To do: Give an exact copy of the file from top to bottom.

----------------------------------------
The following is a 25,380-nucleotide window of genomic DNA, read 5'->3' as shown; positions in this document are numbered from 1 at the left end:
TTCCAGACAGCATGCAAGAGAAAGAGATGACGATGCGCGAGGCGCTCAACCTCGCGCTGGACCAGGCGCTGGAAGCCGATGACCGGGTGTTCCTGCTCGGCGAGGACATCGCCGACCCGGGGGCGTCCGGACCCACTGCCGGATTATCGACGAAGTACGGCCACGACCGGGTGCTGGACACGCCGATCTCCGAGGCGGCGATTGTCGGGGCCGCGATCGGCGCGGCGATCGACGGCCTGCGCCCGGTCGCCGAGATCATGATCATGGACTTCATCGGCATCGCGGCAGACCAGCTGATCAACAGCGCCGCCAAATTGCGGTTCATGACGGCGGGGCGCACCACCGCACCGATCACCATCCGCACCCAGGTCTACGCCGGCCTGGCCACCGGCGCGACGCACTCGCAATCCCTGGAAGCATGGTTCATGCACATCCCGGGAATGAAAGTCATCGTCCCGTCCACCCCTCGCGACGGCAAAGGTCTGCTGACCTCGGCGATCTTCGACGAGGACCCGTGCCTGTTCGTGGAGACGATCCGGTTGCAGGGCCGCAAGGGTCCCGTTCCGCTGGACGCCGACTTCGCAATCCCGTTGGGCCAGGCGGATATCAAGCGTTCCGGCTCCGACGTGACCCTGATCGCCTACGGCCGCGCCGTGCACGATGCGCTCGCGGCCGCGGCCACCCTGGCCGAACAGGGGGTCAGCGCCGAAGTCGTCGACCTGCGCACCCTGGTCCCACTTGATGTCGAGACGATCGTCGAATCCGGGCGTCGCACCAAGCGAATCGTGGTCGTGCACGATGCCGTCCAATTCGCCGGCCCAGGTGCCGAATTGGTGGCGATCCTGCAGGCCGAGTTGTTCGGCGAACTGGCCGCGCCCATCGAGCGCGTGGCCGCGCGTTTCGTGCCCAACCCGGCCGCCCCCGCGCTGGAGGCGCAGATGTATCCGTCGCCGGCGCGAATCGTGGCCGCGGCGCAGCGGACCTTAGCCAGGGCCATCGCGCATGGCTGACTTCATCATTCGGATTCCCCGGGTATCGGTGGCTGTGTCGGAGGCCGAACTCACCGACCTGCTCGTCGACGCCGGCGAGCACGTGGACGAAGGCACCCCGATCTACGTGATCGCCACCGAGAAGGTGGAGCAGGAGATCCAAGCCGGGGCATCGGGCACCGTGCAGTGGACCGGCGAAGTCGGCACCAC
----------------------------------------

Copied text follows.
The following is a 25,380-nucleotide window of genomic DNA, read 5'->3' as shown; positions in this document are numbered from 1 at the left end:
TTCCAGACAGCATGCAAGAGAAAGAGATGACGATGCGCGAGGCGCTCAACCTCGCGCTGGACCAGGCGCTGGAAGCCGATGACCGGGTGTTCCTGCTCGGCGAGGACATCGCCGACCCGGGGGCGTCCGGACCCACTGCCGGATTATCGACGAAGTACGGCCACGACCGGGTGCTGGACACGCCGATCTCCGAGGCGGCGATTGTCGGGGCCGCGATCGGCGCGGCGATCGACGGCCTGCGCCCGGTCGCCGAGATCATGATCATGGACTTCATCGGCATCGCGGCAGACCAGCTGATCAACAGCGCCGCCAAATTGCGGTTCATGACGGCGGGGCGCACCACCGCACCGATCACCATCCGCACCCAGGTCTACGCCGGCCTGGCCACCGGCGCGACGCACTCGCAATCCCTGGAAGCATGGTTCATGCACATCCCGGGAATGAAAGTCATCGTCCCGTCCACCCCTCGCGACGGCAAAGGTCTGCTGACCTCGGCGATCTTCGACGAGGACCCGTGCCTGTTCGTGGAGACGATCCGGTTGCAGGGCCGCAAGGGTCCCGTTCCGCTGGACGCCGACTTCGCAATCCCGTTGGGCCAGGCGGATATCAAGCGTTCCGGCTCCGACGTGACCCTGATCGCCTACGGCCGCGCCGTGCACGATGCGCTCGCGGCCGCGGCCACCCTGGCCGAACAGGGGGTCAGCGCCGAAGTCGTCGACCTGCGCACCCTGGTCCCACTTGATGTCGAGACGATCGTCGAATCCGGGCGTCGCACCAAGCGAATCGTGGTCGTGCACGATGCCGTCCAATTCGCCGGCCCAGGTGCCGAATTGGTGGCGATCCTGCAGGCCGAGTTGTTCGGCGAACTGGCCGCGCCCATCGAGCGCGTGGCCGCGCGTTTCGTGCCCAACCCGGCCGCCCCCGCGCTGGAGGCGCAGATGTATCCGTCGCCGGCGCGAATCGTGGCCGCGGCGCAGCGGACCTTAGCCAGGGCCATCGCGCATGGCTGACTTCATCATTCGGATTCCCCGGGTATCGGTGGCTGTGTCGGAGGCCGAACTCACCGACCTGCTCGTCGACGCCGGCGAGCACGTGGACGAAGGCACCCCGATCTACGTGATCGCCACCGAGAAGGTGGAGCAGGAGATCCAAGCCGGGGCATCGGGCACCGTGCAGTGGACCGGCGAAGTCGGCACCAC